Induction Year: 2023
It seems inevitable that Redella S. “Del “Pepper would end up as the longest serving member of the Alexandria City Council after her early beginning as a 10-year-old campaigning door to door to urge Omaha residents to vote for her dad for City Council. Pepper remembers he didn’t win “but what he taught me is he hurt easy but he healed quick. He told me if I ran I would have to learn that.”
Then when she was in high school, she used to take the bus to join her dad who was having lunch with the other council members. “I sat and got to listen to what they talked about, and I guess it just sunk in.” Later after graduation from college she ran the Democratic headquarters. “My parents were Republicans but at that time Nebraska was a state where you could register Independent.”
Pepper met her husband, Dr. Franklin “F.J.” Pepper, when she was in college working in the Omaha library in the summer.
“In walks this guy with all these children, and I thought they were his. Then I found out he had made a bargain with his brother that he would take his nieces and nephews to the library in exchange for borrowing the car for a date that night.”
They later met again through mutual friends when she was in graduate school. “I kind of liked him’” and the rest is history.
They moved to Alexandria in 1968, and Del Pepper was first elected to City Council in 1985. She served as vice mayor from 1996 to 1997, from 2003-2006 and from 2007 to 2009. Pepper announced her retirement in January 2022 and at 36 years on the Council she was the oldest and longest serving member of the body. Mayor Justin Wilson said, “There is nobody who has given more of herself to our City.”
In June she was honored for 35 years on Alexandria City Council at the virtual Council meeting. Wilson took a moment to remember that 1985 was the year that “Back to the Future came out in theaters, Ronald Reagan was sworn into his second Presidential term and Pepper was elected for the first time to the Alexandria City Council.” Wilson explained, “You are there whether it is a new business, a Scout troop or an award for someone from Alexandria. If a garage door opens in Alexandria, some might say you are there.”
U.S. Senator Mark Warner said, “Del started as a tireless voice for the West End and has left her mark on virtually everything in Alexandria.”
She says “I did go to the opening of all of the restaurants and businesses. I got to meet people and each one changed the city an itty bit.” She continues, “I identify with the pain of people. I like to hear what they have to say. I like people in general. I identify with their joys and hopes.” Pepper thinks it all goes back to when she worked as a social worker in Chicago for five years before moving to Alexandria.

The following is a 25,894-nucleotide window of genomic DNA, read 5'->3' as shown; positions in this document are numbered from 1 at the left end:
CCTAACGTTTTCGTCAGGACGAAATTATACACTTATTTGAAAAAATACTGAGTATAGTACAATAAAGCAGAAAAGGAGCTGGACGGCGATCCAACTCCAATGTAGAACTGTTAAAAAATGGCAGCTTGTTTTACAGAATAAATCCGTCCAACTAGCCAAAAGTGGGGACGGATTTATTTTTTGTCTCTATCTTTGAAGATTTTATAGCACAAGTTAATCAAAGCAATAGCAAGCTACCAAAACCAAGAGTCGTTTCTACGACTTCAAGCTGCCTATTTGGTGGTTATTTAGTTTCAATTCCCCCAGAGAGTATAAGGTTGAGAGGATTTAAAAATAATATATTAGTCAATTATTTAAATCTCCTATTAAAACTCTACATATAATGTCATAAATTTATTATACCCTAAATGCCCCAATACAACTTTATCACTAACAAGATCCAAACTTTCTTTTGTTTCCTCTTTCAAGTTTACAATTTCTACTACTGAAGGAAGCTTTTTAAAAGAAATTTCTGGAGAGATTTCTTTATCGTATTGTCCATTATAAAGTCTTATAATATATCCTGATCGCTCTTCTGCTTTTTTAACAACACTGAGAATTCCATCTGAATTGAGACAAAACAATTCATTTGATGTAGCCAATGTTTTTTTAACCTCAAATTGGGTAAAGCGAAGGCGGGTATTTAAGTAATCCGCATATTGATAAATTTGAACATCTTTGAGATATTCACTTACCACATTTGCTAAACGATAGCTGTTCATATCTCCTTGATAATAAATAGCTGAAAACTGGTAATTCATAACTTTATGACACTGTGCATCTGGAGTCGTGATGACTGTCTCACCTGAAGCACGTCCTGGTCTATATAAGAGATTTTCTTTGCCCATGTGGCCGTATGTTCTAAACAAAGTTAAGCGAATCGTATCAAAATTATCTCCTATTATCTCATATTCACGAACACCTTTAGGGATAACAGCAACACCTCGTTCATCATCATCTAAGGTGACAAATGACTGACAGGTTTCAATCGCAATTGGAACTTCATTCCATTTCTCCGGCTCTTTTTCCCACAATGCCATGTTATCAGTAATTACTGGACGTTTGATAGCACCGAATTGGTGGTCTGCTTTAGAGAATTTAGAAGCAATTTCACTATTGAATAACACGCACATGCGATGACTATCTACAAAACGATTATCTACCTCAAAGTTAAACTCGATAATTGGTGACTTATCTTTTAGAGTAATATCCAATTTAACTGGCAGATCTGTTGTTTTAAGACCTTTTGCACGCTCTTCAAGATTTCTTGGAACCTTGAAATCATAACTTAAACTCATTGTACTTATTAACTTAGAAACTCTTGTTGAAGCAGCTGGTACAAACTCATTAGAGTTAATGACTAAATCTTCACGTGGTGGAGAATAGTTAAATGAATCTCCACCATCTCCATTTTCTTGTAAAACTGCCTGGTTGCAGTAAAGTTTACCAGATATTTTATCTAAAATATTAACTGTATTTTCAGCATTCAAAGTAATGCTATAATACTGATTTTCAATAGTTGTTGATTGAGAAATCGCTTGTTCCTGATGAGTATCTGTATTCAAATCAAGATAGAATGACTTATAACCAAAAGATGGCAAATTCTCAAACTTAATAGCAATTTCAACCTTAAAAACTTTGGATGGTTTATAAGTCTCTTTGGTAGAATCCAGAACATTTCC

Pepper reflects that her dedication to a diverse city with livable and safe neighborhoods where children are well educated and elderly are well served came from her years as a social worker in Chicago. “I had the feeling of identifying with people. As a City Council member I got to know all kinds of people.”
Pepper has been active on a number of commissions including the Commission on Aging, Commission on Information Technology, Facilities Naming Committee and the Council of Governments Air Quality Committee and Board of Directors. She co-chairs the Beauregard Street Corridor Task Force, the Alexandria-Arlington Task Force on the Waste-To- Energy Plant and the Welfare Reform Committee.
She serves on the boards of the YMCA, the Alexandria City High School PTSA, the Alexandria Arts Forum, Bienvenidos and the Retired Senior Volunteer Program. She is the former first vice president of the local NAACP and former board member of the City’s Community Services Board. Each one of these organizations where she serves gave her an additional perspective on the City.
Pepper says, “One thing I’m most proud of that most people don’t identify with me is I brought the City to early recognition about the need for computers. In 1994 I outlined that I wanted computers at every desk where it was appropriate. I wanted people to be able to access what was on the docket when it was a weekend and everything was closed and businesses to be able to get access to the rules—there is a rule for everything—without going to the courthouse.” She says, “The City Manager told me not to pursue it because it would cost millions but I said that is the future of business. It caught on and it gave me satisfaction that other jurisdictions wanted to know how we did it.”
She says when she decided to retire there was no reason in particular. “I just reached a point when I had a feeling it was time.” Now it’s ok. She has another life. She has spent the last few months getting a new bathroom and kitchen. “I have shown everyone who comes; it’s gorgeous.” She says when this all settles down she has to update their genealogy. “I’m the genealogist for the family. Our son is interested, too.”
Pepper says the last day she went to City Hall she assumed it was for a regular Council meeting. Then she heard a loud clatter and it was the town crier in his costume basically reading a goodbye on his scroll. The mayor announced H.J. Res 632 commending Redella S. Pepper, and it passed unanimously. The mayor ended by announcing the new City building would be named after Del Pepper. “I was just stunned. There is no other word for it.”
But she says, “It sounds so corny but every day I served there was something I could be helpful with.”
By Shirley Ruhe
Photo Credit: Steven Halperson/Tisara Studios